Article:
Prime Minister Narendra Modi today launched the National Air Quality Index (AQI) for monitoring the quality of air in major urban centres across the country on a real-time basis.
Prime Minister Narendra Modi today launched the National Air Quality Index (AQI) for monitoring the quality of air in major urban centres across the country on a real-time basis and enhancing public awareness for taking mitigative action.
As part of the endeavour, the Union Environment Ministry proposes to extend the measurement of air quality to 22 state capitals and 44 other cities with a population exceeding one million.
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Launched during the two-day Environment and Forest Minister’s conference, AQI assumes significance as Delhi — which has been termed one of the most-polluted cities in the world — and other cities in the country have raised deep concern over their deteriorating air quality.
The AQI has been at present launched for 10 cities — Delhi, Agra, Kanpur, Lucknow, Varanasi, Faridabad, Ahmedabad, Chennai, Bangalore and Hyderabad.
It will have ‘one number, one colour and one description’ to inform the public about air quality in a simple and easily understandable format.
The ministry said that each of these cities will have 6-7 continuous monitoring stations with AQI display boards.
“The AQI may prove to be a major initiative for improving air quality in urban areas as it would enhance public awareness and involvement and create a competitive environment among cities to take steps for air pollution-mitigation,” it said in a release.
The ministry said that, traditionally, air quality status has been reported through voluminous data, but it is important that such information is put in the public domain in a format that can be easily understood by a layman.
The AQI has been developed by the Central Pollution Control Board in consultation with IIT-Kanpur and an expert group comprising medical, air-quality professionals and other stakeholders.
The Centre for Science and Environment (CSE), which has been demanding adoption of an AQI for a long time, welcomed the launch and said it was “an important step forward for building awareness and protecting public health”. It added that it was “time to push for aggressive and time -bound action in Delhi and other Indian cities to meet clean- air standards and reduce the public health risk”.
There are six AQI categories, namely: Good, Satisfactory, Moderately polluted, Poor, Very poor and Severe.
The index considers eight pollutants — PM10, PM2.5, NO2, SO2, CO, O3, NH3 and Pb. The likely health implications of the six categories would also be provided with a colour code.
CSE said that with this step, India has joined the global league of countries like the US, China, Mexico and France that have implemented smog alert systems. “These countries not only issue smog alerts, but also implement pollution emergency measures to bring down peak pollution levels. Indian cities need the same roadmap,” it said.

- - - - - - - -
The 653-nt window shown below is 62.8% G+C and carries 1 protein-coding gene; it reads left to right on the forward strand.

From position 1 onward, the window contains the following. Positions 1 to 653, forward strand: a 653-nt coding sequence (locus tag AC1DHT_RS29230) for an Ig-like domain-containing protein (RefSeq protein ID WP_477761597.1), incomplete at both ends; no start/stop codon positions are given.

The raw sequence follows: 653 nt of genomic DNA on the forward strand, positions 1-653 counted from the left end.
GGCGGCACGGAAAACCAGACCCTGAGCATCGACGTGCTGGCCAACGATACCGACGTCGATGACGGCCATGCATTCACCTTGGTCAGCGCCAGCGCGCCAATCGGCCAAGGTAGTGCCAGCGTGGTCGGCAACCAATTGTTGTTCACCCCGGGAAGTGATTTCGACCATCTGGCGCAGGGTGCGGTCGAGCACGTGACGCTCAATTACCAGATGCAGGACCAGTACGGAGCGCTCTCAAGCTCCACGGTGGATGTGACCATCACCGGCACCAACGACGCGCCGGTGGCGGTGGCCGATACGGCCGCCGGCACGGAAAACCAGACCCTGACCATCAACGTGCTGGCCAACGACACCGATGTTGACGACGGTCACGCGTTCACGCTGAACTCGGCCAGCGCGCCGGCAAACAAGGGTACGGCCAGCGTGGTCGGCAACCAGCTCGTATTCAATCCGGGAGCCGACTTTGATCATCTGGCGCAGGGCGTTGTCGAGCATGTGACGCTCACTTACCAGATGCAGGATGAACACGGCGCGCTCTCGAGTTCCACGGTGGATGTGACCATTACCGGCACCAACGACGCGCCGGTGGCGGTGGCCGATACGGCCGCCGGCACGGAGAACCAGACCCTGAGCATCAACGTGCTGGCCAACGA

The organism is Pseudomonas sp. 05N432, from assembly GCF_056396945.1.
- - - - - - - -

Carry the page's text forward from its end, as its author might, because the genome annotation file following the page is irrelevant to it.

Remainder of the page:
For the first time, CSE said, the government has taken the initiative to inform people about daily air quality with simple descriptions that are easy to understand. “It is cautioning them about possible health consequences. This can help build public awareness as well as public support for hard decisions needed to get cleaner air,” said Anumita Roychowdhury, executive director in-charge of clean air and sustainable cities programme at CSE.
CSE has also urged the government to expand and improve the air-quality monitoring network across cities to generate real-time data and feed the public information system.
The ministry should also ensure good-quality monitoring while undertaking dissemination of daily air quality index and health advisories widely through print and the electronic media as well as other communication channels, it added.
It also urged the government to implement pollution contingency measures to bring down peak pollution levels during severely polluted days.
AQI will be used to inform people about daily air quality and to provide advisories on health consequences. It will tell how clean or polluted the air is and what associated health effects might be of concern. This can help people take precautions on “bad air” days.
“For instance, good air quality days mean minimal health impact. But, on moderately-polluted days, it may cause breathing discomfort in those suffering from lung or heart diseases.
“On severely-polluted days, pollution may cause respiratory effects even in healthy people and serious health impact in people with lung disease. The ministry has also taken additional steps to report on two toxic pollutants – lead and ammonia — that also have harmful effects over time,” CSE said.
Welcoming the launch of AQI, Greenpeace India said that while it was a “crucial” step for informing the public about the quality of air, the initiative fails to talk about the actions which have to be put in place vis-a-vis heavy pollution. “The National Air Quality Index has no action plan to curb existing pollution levels… and to safeguard the health of the public,” Greenpeace said in a statement.
It said that given the scale of air pollution and the impact it has on the public in Delhi and many other cities across the country, it had expected the government to address the issue with more “rigor and responsibility”.
Greenpeace added that an air-quality survey which it had conducted inside schools across Delhi revealed that school- going children are consistently being exposed to unacceptable levels of pollution.
“Delhi is facing a public health emergency and an Air Quality Index needs to be matched with actionable plans on how to bring the pollution levels down at the very least with a health advisory,” it said.
“This is merely band aid on a wound that needs stitches, the bleeding is going to continue,” said Aishwarya Madineni, Greenpeace Campaigner.